JOY Memorial gets new home
Merging churches build in Green Twp.

Sunday, July 12, 1998

The Cincinnati Enquirer

The Rev. Bill Bonham, left, and Ken Durbin visit the site of their future church, JOY Memorial, in Green Township.
(Tony Jones photo)
| ZOOM |
Even before they decided to merge, JOY Community Church and Third Protestant Memorial Church had a few key traits in common.

Both had left the United Church of Christ several years earlier. Both departures stemmed from disagreements with the UCC's liberal theology. And both had reasons to move from their present locations -- Third Protestant because its Clifton neighborhood no longer matched the church's demographics, and JOY because it was meeting in the Green Township Senior Center.

So, after a 7 1/2-month courtship,the two congregations became one on May 17 and took the name JOY Memorial Church. Construction is under way in Green Township on the new church's first home -- a $300,000 structure on North Bend Road that members are financing and helping to build.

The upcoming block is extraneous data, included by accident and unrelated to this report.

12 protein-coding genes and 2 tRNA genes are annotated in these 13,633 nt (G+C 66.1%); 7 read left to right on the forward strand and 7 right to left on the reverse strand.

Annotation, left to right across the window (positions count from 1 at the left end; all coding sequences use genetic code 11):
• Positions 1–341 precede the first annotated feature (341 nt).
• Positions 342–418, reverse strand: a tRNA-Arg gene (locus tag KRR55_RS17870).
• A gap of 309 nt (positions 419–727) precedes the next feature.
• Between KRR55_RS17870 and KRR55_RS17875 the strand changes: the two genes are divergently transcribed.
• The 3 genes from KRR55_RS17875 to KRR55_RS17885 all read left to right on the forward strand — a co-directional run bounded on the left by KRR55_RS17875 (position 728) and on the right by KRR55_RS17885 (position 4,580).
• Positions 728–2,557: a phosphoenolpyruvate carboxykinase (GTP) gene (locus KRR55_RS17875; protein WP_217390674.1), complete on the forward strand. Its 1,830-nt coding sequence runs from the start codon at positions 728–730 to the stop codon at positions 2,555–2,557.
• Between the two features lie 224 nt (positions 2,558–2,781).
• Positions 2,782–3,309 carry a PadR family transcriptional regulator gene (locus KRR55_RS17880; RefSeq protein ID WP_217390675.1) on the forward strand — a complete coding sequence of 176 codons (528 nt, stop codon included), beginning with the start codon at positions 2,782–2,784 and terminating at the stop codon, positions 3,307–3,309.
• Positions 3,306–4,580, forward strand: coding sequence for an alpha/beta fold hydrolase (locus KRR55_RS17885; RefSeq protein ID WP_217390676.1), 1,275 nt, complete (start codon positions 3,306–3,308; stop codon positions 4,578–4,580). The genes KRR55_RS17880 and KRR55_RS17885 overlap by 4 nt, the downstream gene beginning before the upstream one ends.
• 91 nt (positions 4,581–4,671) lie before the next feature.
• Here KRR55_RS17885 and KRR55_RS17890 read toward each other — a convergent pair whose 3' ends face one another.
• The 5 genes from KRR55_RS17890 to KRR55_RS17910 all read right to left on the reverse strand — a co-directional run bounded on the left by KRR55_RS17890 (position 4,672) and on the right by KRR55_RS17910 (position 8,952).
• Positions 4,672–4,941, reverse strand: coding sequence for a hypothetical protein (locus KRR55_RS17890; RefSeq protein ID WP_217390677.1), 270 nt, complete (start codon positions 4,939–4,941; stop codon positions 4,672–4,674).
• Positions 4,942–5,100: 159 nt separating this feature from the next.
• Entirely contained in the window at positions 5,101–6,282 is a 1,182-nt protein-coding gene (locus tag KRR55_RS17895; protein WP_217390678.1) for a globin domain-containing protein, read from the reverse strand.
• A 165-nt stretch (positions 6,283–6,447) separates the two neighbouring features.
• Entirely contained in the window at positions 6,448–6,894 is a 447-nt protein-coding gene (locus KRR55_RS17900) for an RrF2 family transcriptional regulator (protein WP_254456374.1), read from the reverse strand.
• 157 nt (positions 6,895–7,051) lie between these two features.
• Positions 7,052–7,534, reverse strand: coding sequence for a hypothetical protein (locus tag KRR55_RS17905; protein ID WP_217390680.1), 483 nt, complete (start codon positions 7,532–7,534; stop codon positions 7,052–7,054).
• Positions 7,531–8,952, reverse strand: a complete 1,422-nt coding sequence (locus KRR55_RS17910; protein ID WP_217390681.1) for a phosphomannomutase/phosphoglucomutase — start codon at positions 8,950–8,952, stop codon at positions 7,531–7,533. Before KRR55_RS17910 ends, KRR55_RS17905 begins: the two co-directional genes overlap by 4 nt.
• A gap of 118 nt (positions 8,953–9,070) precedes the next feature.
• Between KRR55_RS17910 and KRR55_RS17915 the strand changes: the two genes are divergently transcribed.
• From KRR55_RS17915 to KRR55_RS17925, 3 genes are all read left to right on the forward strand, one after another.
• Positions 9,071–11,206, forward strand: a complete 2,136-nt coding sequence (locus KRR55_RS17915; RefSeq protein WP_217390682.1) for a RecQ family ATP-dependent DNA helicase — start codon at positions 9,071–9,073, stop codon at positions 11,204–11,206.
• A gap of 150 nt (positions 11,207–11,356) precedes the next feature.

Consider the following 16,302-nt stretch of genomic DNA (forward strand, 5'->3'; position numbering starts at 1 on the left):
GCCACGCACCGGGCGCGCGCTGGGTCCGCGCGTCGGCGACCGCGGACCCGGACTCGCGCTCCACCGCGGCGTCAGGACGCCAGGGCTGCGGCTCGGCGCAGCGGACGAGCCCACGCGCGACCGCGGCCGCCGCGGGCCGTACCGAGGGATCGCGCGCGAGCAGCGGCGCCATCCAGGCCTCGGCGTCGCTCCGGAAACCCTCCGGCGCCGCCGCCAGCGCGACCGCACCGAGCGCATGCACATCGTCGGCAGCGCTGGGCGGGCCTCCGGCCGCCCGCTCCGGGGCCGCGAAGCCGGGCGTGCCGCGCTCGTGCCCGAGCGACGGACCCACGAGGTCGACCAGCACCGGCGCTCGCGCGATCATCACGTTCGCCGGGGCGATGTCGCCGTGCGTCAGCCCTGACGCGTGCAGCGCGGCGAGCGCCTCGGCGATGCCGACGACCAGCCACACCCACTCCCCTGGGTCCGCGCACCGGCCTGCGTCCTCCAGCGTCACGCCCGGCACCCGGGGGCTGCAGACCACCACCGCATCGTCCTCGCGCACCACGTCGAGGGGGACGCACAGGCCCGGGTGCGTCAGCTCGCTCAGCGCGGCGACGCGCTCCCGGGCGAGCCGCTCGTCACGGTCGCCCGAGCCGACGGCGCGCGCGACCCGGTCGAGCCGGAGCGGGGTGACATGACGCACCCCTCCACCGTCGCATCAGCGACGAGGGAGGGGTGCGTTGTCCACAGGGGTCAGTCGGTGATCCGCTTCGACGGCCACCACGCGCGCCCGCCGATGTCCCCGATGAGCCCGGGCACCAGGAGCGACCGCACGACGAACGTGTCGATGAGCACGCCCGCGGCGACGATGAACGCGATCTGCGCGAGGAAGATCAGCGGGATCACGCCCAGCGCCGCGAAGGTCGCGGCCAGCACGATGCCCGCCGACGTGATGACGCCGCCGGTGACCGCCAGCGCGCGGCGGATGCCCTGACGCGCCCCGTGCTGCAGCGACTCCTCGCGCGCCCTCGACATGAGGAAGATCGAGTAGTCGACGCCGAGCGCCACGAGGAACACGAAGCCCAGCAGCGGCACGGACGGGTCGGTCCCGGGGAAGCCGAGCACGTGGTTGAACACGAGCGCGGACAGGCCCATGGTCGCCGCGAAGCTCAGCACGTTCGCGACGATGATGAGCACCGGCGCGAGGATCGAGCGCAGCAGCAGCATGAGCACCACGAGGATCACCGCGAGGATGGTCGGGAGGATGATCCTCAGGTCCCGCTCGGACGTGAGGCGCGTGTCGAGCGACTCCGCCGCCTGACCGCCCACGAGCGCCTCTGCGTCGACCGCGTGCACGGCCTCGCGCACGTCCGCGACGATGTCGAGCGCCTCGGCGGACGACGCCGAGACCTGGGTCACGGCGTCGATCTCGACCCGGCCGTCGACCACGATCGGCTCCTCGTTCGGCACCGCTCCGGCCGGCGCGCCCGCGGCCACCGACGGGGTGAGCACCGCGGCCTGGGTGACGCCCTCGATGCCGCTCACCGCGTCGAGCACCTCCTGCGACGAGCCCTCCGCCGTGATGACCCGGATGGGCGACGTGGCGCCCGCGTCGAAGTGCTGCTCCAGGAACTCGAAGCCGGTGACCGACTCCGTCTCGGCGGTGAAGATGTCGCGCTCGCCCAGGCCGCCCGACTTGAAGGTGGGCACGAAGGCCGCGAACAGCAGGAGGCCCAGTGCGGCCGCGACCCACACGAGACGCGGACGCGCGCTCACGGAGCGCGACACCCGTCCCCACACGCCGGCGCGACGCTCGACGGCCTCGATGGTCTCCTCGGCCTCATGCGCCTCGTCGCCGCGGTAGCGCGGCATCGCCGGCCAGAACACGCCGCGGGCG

"It really wasn't a matter of survival for each church," said the Rev. Bill Bonham, former JOY Community pastor and current JOY Memorial co-pastor, along with the Rev. Walter Crosby. "We just thought we could do it better together than going it alone. Theologically, we're very, very similar."

The two ministers had known each other for years through UCC circles. The Rev. Mr. Bonham and others founded JOY Community after leaving St. Peter and St. Paul UCC in Westwood five years ago, purchased the Green Township land and started construction.

Third Protestant, more than 165 years old, has been serving the Clifton neighborhood since 1929. But most of its members are older, and they worried about the future of the church.

The Rev. Mr. Bonham and the Rev. Mr. Crosby began talking about a merger, and the two congregations began worshiping together in October at Third Protestant's church on Ohio Avenue.

Both congregations approved the merger in separate votes May 17, then celebrated afterward.

Once they move to Green Township, the church will follow a tried-and-true formula for late-20th century church success: contemporary and traditional services, a worship space that converts to a gym, day care and other outreach to the community. There is room to expand, and they are encouraged by the estimated 30,000 cars a day that pass by.

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